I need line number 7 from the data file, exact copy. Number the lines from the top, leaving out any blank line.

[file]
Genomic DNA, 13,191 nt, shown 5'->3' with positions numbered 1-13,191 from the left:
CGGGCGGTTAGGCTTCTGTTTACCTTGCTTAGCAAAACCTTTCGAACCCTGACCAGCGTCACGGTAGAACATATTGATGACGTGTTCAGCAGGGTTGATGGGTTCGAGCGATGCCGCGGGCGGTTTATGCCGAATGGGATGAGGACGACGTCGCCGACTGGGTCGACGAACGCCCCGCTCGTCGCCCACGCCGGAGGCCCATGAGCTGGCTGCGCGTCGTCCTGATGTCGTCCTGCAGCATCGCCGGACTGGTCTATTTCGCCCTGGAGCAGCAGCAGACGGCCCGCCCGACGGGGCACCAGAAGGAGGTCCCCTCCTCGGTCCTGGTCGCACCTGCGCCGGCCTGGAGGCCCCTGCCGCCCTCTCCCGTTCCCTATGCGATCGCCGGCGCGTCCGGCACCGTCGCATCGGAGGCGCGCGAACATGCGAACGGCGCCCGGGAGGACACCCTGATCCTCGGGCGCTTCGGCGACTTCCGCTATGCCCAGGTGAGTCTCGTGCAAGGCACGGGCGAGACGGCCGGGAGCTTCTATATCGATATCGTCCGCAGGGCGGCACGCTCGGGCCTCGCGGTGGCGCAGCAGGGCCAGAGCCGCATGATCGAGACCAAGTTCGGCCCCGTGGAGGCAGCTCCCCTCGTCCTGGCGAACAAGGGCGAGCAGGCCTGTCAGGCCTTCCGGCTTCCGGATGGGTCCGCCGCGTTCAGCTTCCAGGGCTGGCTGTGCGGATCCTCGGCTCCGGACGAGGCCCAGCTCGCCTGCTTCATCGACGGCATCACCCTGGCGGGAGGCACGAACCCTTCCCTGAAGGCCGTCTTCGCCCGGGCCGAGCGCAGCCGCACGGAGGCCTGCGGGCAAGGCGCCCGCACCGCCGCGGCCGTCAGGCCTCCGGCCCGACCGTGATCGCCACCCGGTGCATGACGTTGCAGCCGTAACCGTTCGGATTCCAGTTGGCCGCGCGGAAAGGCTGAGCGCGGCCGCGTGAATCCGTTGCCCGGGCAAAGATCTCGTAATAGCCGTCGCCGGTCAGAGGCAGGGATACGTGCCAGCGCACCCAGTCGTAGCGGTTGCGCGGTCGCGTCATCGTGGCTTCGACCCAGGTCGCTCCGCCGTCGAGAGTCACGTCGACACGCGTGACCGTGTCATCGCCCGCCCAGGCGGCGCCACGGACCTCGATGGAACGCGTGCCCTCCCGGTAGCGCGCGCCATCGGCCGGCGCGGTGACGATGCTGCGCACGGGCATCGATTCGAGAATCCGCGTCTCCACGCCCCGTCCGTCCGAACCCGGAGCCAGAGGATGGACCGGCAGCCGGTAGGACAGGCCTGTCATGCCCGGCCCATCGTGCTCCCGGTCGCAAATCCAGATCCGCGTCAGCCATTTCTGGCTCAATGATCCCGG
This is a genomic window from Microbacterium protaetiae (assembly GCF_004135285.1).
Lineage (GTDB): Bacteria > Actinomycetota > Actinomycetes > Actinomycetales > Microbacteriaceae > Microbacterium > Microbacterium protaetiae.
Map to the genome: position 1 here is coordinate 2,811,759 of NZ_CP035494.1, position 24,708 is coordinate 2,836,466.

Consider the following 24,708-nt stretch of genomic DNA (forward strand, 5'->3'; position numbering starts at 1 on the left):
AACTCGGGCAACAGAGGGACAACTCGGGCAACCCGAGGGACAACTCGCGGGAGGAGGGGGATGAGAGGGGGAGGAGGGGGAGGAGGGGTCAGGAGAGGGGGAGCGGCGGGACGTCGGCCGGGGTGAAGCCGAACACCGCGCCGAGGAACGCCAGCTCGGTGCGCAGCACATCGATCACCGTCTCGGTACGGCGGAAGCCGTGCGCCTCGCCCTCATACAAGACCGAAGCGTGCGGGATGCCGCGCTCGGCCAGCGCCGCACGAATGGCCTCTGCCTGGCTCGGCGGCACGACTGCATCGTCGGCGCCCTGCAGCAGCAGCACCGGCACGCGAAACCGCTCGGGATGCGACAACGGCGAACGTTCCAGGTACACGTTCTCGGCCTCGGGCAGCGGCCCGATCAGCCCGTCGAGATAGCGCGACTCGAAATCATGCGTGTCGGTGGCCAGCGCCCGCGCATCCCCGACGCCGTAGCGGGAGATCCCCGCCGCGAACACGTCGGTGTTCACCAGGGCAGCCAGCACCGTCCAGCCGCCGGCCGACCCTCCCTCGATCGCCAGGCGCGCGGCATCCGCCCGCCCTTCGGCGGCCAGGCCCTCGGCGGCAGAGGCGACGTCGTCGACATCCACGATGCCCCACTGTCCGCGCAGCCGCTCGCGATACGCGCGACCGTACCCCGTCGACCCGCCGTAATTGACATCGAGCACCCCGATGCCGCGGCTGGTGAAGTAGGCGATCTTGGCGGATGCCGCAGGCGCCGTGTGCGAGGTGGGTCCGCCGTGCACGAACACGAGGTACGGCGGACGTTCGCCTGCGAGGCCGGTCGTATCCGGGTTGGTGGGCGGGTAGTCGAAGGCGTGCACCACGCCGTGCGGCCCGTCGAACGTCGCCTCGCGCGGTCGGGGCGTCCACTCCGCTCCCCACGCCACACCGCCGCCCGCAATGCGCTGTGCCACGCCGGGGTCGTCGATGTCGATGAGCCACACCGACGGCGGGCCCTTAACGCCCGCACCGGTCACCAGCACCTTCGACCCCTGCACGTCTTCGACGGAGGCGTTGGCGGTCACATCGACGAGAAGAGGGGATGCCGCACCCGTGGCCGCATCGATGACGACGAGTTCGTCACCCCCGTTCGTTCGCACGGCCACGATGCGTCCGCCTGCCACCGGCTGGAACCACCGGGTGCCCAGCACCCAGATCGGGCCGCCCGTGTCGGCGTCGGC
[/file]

AACTCGGGCAACAGAGGGACAACTCGGGCAACCCGAGGGACAACTCGCGGGAGGAGGGGGATGAGAGGGGGAGGAGGGGGAGGAGGGGTCAGGAGAGGGGGAGCGGCGGGACGTCGGCCGGGGTGAAGCCGAACACCGCGCCGAGGAACGCCAGCTCGGTGCGCAGCACATCGATCACCGTCTCGGTACGGCGGAAGCCGTGCGCCTCGCCCTCATACAAGACCGAAGCGTGCGGGATGCCGCGCTCGGCCAGCGCCGCACGAATGGCCTCTGCCTGGCTCGGCGGCACGACTGCATCGTCGGCGCCCTGCAGCAGCAGCACCGGCACGCGAAACCGCTCGGGATGCGACAACGGCGAACGTTCCAGGTACACGTTCTCGGCCTCGGGCAGCGGCCCGATCAGCCCGTCGAGATAGCGCGACTCGAAATCATGCGTGTCGGTGGCCAGCGCCCGCGCATCCCCGACGCCGTAGCGGGAGATCCCCGCCGCGAACACGTCGGTGTTCACCAGGGCAGCCAGCACCGTCCAGCCGCCGGCCGACCCTCCCTCGATCGCCAGGCGCGCGGCATCCGCCCGCCCTTCGGCGGCCAGGCCCTCGGCGGCAGAGGCGACGTCGTCGACATCCACGATGCCCCACTGTCCGCGCAGCCGCTCGCGATACGCGCGACCGTACCCCGTCGACCCGCCGTAATTGACATCGAGCACCCCGATGCCGCGGCTGGTGAAGTAGGCGATCTTGGCGGATGCCGCAGGCGCCGTGTGCGAGGTGGGTCCGCCGTGCACGAACACGAGGTACGGCGGACGTTCGCCTGCGAGGCCGGTCGTATCCGGGTTGGTGGGCGGGTAGTCGAAGGCGTGCACCACGCCGTGCGGCCCGTCGAACGTCGCCTCGCGCGGTCGGGGCGTCCACTCCGCTCCCCACGCCACACCGCCGCCCGCAATGCGCTGTGCCACGCCGGGGTCGTCGATGTCGATGAGCCACACCGACGGCGGGCCCTTAACGCCCGCACCGGTCACCAGCACCTTCGACCCCTGCACGTCTTCGACGGAGGCGTTGGCGGTCACATCGACGAGAAGAGGGGATGCCGCACCCGTGGCCGCATCGATGACGACGAGTTCGTCACCCCCGTTCGTTCGCACGGCCACGATGCGTCCGCCTGCCACCGGCTGGAACCACCGGGTGCCCAGCACCCAGATCGGGCCGCCCGTGTCGGCGTCGGC